Hall Of Fame 2002

Frank BuckleyFrank W. Buckley

(Southwest Texas State University)
Dr. Frank W. Buckley was the chair of the Southwest Texas State University (now Texas State University-San Marcos) journalism department, director of the university’s news and information services and adviser to the student newspaper. He volunteered SWTSU to serve as a permanent headquarters for TIPA in 1969. In 1978, the advisers’ association established The Frank W. Buckley Scholarships. In 1992, the TIPA membership voted to change the name to The Frank W. Buckley Scholarship Fund.

Charles T. “Chuck” Choate

(Eastfield College)
In 1988, at the TIPA annual convention, the student delegates voted unanimously to name the Adviser of the Year Award in memory of Charles T. “Chuck” Choate. He was student publications adviser at Eastfield College and died in January 1987. Choate had a long history of professional involvement in journalism and taught in Oklahoma and California. Choate was remembered by former students as a man who “valued the meaning of the word adviser” and whose students “were not taught, they were allowed to learn.”

Jeff HendersonJeff Henderson

(Southwest Texas State University)
Jeff Henderson served as TIPA executive director for more than 20 years. Under his direction, the association developed into one of the most respected college media organizations in the United States. His journalism career includes newspapers in Lubbock and Alpine and teaching at Sul Ross State University, Odessa College and Central Texas College before joining the faculty and heading student publications at Southwest Texas State University (now Texas State University-San Marcos). The Jeff Henderson Scholarship for Journalistic Excellence was established in 2001 in honor and appreciation of his services to TIPA.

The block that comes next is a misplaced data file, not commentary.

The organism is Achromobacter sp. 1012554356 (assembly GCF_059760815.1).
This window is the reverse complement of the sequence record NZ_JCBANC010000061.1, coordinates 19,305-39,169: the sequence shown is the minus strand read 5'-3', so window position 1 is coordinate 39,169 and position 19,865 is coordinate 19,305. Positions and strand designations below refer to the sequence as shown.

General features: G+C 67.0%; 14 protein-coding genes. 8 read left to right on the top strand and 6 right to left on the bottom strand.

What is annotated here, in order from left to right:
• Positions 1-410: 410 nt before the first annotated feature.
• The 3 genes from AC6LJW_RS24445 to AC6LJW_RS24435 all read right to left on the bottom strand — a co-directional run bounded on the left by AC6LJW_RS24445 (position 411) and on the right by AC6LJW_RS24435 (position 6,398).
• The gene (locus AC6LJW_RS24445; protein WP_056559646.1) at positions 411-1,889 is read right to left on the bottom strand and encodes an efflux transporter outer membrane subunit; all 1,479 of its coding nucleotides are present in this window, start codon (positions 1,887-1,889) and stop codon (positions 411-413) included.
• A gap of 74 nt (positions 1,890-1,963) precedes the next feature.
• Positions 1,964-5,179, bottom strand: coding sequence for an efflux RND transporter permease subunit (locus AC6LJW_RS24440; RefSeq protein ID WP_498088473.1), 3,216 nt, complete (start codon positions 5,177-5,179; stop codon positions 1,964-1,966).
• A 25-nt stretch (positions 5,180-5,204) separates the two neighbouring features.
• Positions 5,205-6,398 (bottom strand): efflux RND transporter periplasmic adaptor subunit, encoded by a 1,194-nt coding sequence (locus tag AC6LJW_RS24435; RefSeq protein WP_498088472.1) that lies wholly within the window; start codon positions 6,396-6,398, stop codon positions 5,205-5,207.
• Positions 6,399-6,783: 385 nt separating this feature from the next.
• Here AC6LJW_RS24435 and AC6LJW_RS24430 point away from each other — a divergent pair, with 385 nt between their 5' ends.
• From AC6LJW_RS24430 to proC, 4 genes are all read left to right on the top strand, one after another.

Mike WarmsMike Warms

(Trinity Valley Community College)
Mike Warms was the student publications adviser at Trinity Valley Community College. As a publications adviser, he received the Award of Distinguished Merit and the Edith Fox King Award from the Interscholastic League Press Conference for outstanding service to scholastic journalism. He died Dec. 24, 1991. In 1992, the TIPA membership voted to name the scholarship given to community college students the Mike Warms Memorial Scholarship.

Joseph C. McElhannon

(Baylor University)
Joseph C. McElhannon is considered the founder or “the father” of TIPA. The idea for TIPA formed while he was a student at Baylor University where he was the exchange editor for The Literary, a student magazine. His idea was to bring Texas colleges together to share student publications techniques. The association conceived in McElhannon’s mind has made a dramatic impact on journalism education in Texas and the nation. After graduating from Baylor, he earned his MA and Ph.D from the University of Chicago. He taught in many public school districts around the state and served as dean at both Sam Houston State Teachers College and Southeast Texas Teachers College. In 1938, he joined the Baylor faculty where he taught for 30 years.